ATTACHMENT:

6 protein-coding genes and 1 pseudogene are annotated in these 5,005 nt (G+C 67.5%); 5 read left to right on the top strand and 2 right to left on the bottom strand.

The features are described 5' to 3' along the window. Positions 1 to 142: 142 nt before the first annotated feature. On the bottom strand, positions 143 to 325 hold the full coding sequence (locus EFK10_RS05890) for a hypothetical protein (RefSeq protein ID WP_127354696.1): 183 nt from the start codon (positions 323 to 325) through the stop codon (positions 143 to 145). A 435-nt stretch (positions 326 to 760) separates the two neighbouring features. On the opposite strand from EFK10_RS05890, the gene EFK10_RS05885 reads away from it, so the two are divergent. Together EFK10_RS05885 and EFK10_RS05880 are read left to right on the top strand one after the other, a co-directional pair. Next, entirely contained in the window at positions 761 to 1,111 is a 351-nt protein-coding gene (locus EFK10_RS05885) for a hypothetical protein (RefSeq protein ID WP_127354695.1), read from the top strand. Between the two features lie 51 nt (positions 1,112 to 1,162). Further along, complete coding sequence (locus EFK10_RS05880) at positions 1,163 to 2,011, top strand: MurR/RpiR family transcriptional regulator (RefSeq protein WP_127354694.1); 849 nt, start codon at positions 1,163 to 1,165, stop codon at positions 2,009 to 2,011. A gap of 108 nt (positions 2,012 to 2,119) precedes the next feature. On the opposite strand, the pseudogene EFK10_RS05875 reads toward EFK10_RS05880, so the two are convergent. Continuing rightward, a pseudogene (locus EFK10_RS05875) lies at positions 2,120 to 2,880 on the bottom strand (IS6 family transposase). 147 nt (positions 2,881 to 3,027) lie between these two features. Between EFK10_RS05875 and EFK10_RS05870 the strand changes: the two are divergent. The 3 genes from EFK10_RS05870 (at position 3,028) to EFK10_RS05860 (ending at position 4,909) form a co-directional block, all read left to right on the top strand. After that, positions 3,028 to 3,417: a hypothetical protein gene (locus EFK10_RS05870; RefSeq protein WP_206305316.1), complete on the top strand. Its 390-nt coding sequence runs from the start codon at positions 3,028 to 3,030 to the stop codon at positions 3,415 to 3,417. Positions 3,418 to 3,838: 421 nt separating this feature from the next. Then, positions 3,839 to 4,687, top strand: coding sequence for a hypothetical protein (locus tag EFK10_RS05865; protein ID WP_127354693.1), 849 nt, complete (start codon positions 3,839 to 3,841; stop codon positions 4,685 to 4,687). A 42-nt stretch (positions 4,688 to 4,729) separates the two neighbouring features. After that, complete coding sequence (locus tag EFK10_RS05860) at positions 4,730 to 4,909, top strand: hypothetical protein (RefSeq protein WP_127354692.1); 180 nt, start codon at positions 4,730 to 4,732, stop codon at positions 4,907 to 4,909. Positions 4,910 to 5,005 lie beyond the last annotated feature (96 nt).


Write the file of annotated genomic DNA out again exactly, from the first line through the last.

6 protein-coding genes and 1 pseudogene are annotated in these 5,005 nt (G+C 67.5%); 5 read left to right on the top strand and 2 right to left on the bottom strand.

The features are described 5' to 3' along the window. Positions 1 to 142: 142 nt before the first annotated feature. On the bottom strand, positions 143 to 325 hold the full coding sequence (locus EFK10_RS05890) for a hypothetical protein (RefSeq protein ID WP_127354696.1): 183 nt from the start codon (positions 323 to 325) through the stop codon (positions 143 to 145). A 435-nt stretch (positions 326 to 760) separates the two neighbouring features. On the opposite strand from EFK10_RS05890, the gene EFK10_RS05885 reads away from it, so the two are divergent. Together EFK10_RS05885 and EFK10_RS05880 are read left to right on the top strand one after the other, a co-directional pair. Next, entirely contained in the window at positions 761 to 1,111 is a 351-nt protein-coding gene (locus EFK10_RS05885) for a hypothetical protein (RefSeq protein ID WP_127354695.1), read from the top strand. Between the two features lie 51 nt (positions 1,112 to 1,162). Further along, complete coding sequence (locus EFK10_RS05880) at positions 1,163 to 2,011, top strand: MurR/RpiR family transcriptional regulator (RefSeq protein WP_127354694.1); 849 nt, start codon at positions 1,163 to 1,165, stop codon at positions 2,009 to 2,011. A gap of 108 nt (positions 2,012 to 2,119) precedes the next feature. On the opposite strand, the pseudogene EFK10_RS05875 reads toward EFK10_RS05880, so the two are convergent. Continuing rightward, a pseudogene (locus EFK10_RS05875) lies at positions 2,120 to 2,880 on the bottom strand (IS6 family transposase). 147 nt (positions 2,881 to 3,027) lie between these two features. Between EFK10_RS05875 and EFK10_RS05870 the strand changes: the two are divergent. The 3 genes from EFK10_RS05870 (at position 3,028) to EFK10_RS05860 (ending at position 4,909) form a co-directional block, all read left to right on the top strand. After that, positions 3,028 to 3,417: a hypothetical protein gene (locus EFK10_RS05870; RefSeq protein WP_206305316.1), complete on the top strand. Its 390-nt coding sequence runs from the start codon at positions 3,028 to 3,030 to the stop codon at positions 3,415 to 3,417. Positions 3,418 to 3,838: 421 nt separating this feature from the next. Then, positions 3,839 to 4,687, top strand: coding sequence for a hypothetical protein (locus tag EFK10_RS05865; protein ID WP_127354693.1), 849 nt, complete (start codon positions 3,839 to 3,841; stop codon positions 4,685 to 4,687). A 42-nt stretch (positions 4,688 to 4,729) separates the two neighbouring features. After that, complete coding sequence (locus tag EFK10_RS05860) at positions 4,730 to 4,909, top strand: hypothetical protein (RefSeq protein WP_127354692.1); 180 nt, start codon at positions 4,730 to 4,732, stop codon at positions 4,907 to 4,909. Positions 4,910 to 5,005 lie beyond the last annotated feature (96 nt).